Good advice on college for teens: Your dream campus may change. Apply to more safety schools.

I get almost daily e-mails about new college-focused web sites launched by industrious and creative young entrepreneurs. HerCampus.com is one of them. Started by three ambitious young women from Harvard, the site is aimed at college and high school students and offers practical advice on admissions and adjustments to college.

It has a lot of advice on the social aspects of college — “A Freshman Girl’s Guide to Frat Parties” — and what to wear –  “20 Ways to Wear a Plain White T.”

But I thought this list of “Ten Things No One Told You About The College Application Process,” reminiscent of the advice I shared here a few weeks ago from the author of a well-known college guide, was useful to share with teens. I am not sure it’s true that no one has ever told students these 10 things, but they are worth repeating.

So here is the list — edited a bit –  from Her Campus:

10 – The application process can put a strain on friendships and relationships. Even though you and your best friends are the real-life ‘Sisterhood of the Traveling Pants’, applying to college can hurt even the best sisterhoods. Some of you may stress out about the process while others don’t, one of you may get into your dream school and another doesn’t, and you may be able to pay for college even though your BFF can’t.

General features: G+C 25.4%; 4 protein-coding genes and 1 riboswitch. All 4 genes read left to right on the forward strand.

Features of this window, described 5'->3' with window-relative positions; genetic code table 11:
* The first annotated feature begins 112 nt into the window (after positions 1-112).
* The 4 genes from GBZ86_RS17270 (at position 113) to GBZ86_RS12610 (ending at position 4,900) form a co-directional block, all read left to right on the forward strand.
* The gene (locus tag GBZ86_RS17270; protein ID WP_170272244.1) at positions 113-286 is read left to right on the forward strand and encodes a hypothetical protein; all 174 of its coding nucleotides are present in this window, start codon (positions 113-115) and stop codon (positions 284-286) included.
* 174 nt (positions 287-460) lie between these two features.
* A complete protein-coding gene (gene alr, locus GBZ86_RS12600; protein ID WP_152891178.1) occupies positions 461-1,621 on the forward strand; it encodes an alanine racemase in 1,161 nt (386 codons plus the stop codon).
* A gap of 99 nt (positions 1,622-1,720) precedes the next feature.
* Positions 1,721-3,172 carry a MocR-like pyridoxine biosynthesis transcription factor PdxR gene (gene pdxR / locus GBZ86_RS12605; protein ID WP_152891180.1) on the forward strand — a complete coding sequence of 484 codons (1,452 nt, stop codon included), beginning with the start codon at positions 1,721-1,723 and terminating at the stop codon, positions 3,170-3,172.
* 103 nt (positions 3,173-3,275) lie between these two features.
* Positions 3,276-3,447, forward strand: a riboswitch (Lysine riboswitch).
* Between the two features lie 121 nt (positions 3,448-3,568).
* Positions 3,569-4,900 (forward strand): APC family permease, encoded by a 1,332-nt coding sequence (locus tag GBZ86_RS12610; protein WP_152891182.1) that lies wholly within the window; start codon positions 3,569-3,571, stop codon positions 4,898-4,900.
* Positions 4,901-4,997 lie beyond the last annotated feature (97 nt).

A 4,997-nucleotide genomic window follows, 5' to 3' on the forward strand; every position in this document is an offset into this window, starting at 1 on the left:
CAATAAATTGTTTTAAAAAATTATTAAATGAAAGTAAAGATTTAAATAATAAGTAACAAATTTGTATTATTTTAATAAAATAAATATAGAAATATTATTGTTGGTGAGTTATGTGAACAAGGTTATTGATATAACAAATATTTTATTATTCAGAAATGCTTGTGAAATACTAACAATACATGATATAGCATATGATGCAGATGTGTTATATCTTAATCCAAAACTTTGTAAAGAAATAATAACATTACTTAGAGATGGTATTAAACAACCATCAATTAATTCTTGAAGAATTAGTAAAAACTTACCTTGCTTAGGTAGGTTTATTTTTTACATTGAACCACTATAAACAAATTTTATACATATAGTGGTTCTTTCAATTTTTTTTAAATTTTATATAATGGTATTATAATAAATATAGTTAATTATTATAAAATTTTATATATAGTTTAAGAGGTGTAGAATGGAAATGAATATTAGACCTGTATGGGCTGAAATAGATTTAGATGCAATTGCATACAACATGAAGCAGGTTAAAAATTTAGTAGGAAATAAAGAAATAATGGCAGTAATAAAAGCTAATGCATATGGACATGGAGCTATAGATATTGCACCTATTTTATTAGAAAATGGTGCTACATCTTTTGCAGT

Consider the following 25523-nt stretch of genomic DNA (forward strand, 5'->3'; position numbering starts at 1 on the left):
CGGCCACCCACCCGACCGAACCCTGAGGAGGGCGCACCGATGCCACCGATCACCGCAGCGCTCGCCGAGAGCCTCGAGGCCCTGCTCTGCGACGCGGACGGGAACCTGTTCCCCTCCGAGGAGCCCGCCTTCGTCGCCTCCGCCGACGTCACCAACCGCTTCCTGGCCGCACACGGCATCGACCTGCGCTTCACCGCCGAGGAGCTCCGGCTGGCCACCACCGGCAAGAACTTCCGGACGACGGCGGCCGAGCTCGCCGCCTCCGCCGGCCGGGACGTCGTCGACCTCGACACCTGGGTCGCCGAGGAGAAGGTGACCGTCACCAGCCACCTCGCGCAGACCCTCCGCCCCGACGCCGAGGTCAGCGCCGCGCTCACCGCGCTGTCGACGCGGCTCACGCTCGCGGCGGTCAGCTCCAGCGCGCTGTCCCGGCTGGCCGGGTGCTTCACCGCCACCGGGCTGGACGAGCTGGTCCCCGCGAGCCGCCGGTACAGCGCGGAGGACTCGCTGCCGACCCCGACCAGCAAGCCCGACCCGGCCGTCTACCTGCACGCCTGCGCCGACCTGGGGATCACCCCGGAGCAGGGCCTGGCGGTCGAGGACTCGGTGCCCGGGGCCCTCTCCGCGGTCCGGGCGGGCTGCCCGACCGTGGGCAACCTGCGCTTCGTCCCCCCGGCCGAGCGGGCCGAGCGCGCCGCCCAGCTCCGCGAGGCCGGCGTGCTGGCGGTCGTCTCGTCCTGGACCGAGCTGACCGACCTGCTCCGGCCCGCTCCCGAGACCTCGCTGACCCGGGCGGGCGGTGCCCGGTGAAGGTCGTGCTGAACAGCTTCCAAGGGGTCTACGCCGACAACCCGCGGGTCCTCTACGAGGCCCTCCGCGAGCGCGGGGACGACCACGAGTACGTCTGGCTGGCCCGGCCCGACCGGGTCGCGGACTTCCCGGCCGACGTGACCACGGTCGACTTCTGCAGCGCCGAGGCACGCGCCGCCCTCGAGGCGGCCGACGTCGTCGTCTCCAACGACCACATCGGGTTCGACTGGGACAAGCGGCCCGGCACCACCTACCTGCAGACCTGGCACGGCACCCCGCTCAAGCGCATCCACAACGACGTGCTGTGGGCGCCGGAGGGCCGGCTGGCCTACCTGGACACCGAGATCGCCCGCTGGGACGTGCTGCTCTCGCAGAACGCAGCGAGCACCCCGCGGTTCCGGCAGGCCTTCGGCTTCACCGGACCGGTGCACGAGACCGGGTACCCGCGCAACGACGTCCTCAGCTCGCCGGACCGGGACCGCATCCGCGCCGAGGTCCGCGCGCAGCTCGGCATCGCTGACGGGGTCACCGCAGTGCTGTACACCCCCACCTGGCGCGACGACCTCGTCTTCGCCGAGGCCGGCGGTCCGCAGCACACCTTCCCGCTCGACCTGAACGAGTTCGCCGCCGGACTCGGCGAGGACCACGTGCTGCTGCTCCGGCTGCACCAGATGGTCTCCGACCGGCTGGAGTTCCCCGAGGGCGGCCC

9 – Labels stop mattering after high school. While who’s popular, who’s smarter, and so on may dominate most of your thoughts in high school, those labels stop mattering after graduation. Why is it important to know this as you’re applying to college? Because you shouldn’t feel like you have to compete with your classmates to get into the best schools. If you apply to schools that not many people have heard of or ones that are labeled as “easy” to get into, be proud of that.

8 – Your dream school may change. Just like Rory Gilmore in Gilmore Girls, who had dreamed of going to Harvard only to discover she loved Yale more, your dream school may change as you’re going through the application process.

7 – If you don’t get into your dream school, it’s not the end of the world. Go ahead. Have a good cry. Your best friend got into the school you’ve been dying to go to since you were 3 years old, and you didn’t. But after you’ve used up three boxes of tissues and eaten four pints of Ben & Jerry’s, it’s time to come up with a new game plan.

6 – Always (we repeat: ALWAYS) apply to multiple safety schools. So you’ve applied to Harvard, Northwestern, Stanford, NYU and Boston College. You’re bound to get into one, right? Not necessarily. No matter how high of a GPA you have, always apply to a few safety schools (schools that you are likely get into) in case those Ivy Leagues or other top tier schools send rejection letters. And by a few, we don’t mean just one, because you aren’t guaranteed a spot at a safety school, either.